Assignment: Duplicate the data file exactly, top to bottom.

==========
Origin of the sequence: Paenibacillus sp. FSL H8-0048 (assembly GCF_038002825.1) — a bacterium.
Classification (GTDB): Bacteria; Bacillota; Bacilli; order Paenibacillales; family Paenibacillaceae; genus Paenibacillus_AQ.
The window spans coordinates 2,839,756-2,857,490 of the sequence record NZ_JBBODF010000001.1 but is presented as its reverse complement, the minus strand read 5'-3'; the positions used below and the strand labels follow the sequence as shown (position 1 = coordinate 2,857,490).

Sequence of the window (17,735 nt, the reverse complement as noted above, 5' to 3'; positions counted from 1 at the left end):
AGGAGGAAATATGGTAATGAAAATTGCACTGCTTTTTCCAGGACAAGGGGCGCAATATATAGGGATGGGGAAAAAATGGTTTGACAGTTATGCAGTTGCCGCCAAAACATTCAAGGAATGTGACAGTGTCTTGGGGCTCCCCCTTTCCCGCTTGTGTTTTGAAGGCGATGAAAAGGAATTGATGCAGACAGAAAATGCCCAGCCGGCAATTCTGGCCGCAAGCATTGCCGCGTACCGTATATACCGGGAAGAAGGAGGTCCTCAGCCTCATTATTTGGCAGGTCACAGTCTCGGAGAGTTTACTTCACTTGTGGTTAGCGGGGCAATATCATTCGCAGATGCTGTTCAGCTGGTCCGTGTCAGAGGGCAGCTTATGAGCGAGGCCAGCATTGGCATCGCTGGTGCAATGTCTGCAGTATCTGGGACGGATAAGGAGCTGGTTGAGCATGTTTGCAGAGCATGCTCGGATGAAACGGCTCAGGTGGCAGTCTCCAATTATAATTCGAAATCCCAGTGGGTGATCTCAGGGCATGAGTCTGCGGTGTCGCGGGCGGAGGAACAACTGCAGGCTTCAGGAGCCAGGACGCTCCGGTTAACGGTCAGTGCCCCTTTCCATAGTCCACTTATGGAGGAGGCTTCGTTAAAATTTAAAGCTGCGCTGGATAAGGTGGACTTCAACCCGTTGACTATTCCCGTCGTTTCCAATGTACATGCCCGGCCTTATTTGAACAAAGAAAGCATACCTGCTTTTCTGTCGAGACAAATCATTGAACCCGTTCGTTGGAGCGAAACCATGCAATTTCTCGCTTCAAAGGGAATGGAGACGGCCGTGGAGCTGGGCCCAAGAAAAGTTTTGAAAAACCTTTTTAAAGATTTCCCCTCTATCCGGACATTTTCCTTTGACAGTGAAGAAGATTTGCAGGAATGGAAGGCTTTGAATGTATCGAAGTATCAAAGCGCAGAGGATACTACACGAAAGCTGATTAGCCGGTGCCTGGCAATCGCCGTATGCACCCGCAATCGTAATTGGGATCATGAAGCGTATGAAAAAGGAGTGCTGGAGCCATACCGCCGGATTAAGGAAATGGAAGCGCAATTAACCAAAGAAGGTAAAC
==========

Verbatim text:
Origin of the sequence: Paenibacillus sp. FSL H8-0048 (assembly GCF_038002825.1) — a bacterium.
Classification (GTDB): Bacteria; Bacillota; Bacilli; order Paenibacillales; family Paenibacillaceae; genus Paenibacillus_AQ.
The window spans coordinates 2,839,756-2,857,490 of the sequence record NZ_JBBODF010000001.1 but is presented as its reverse complement, the minus strand read 5'-3'; the positions used below and the strand labels follow the sequence as shown (position 1 = coordinate 2,857,490).

Sequence of the window (17,735 nt, the reverse complement as noted above, 5' to 3'; positions counted from 1 at the left end):
AGGAGGAAATATGGTAATGAAAATTGCACTGCTTTTTCCAGGACAAGGGGCGCAATATATAGGGATGGGGAAAAAATGGTTTGACAGTTATGCAGTTGCCGCCAAAACATTCAAGGAATGTGACAGTGTCTTGGGGCTCCCCCTTTCCCGCTTGTGTTTTGAAGGCGATGAAAAGGAATTGATGCAGACAGAAAATGCCCAGCCGGCAATTCTGGCCGCAAGCATTGCCGCGTACCGTATATACCGGGAAGAAGGAGGTCCTCAGCCTCATTATTTGGCAGGTCACAGTCTCGGAGAGTTTACTTCACTTGTGGTTAGCGGGGCAATATCATTCGCAGATGCTGTTCAGCTGGTCCGTGTCAGAGGGCAGCTTATGAGCGAGGCCAGCATTGGCATCGCTGGTGCAATGTCTGCAGTATCTGGGACGGATAAGGAGCTGGTTGAGCATGTTTGCAGAGCATGCTCGGATGAAACGGCTCAGGTGGCAGTCTCCAATTATAATTCGAAATCCCAGTGGGTGATCTCAGGGCATGAGTCTGCGGTGTCGCGGGCGGAGGAACAACTGCAGGCTTCAGGAGCCAGGACGCTCCGGTTAACGGTCAGTGCCCCTTTCCATAGTCCACTTATGGAGGAGGCTTCGTTAAAATTTAAAGCTGCGCTGGATAAGGTGGACTTCAACCCGTTGACTATTCCCGTCGTTTCCAATGTACATGCCCGGCCTTATTTGAACAAAGAAAGCATACCTGCTTTTCTGTCGAGACAAATCATTGAACCCGTTCGTTGGAGCGAAACCATGCAATTTCTCGCTTCAAAGGGAATGGAGACGGCCGTGGAGCTGGGCCCAAGAAAAGTTTTGAAAAACCTTTTTAAAGATTTCCCCTCTATCCGGACATTTTCCTTTGACAGTGAAGAAGATTTGCAGGAATGGAAGGCTTTGAATGTATCGAAGTATCAAAGCGCAGAGGATACTACACGAAAGCTGATTAGCCGGTGCCTGGCAATCGCCGTATGCACCCGCAATCGTAATTGGGATCATGAAGCGTATGAAAAAGGAGTGCTGGAGCCATACCGCCGGATTAAGGAAATGGAAGCGCAATTAACCAAAGAAGGTAAAC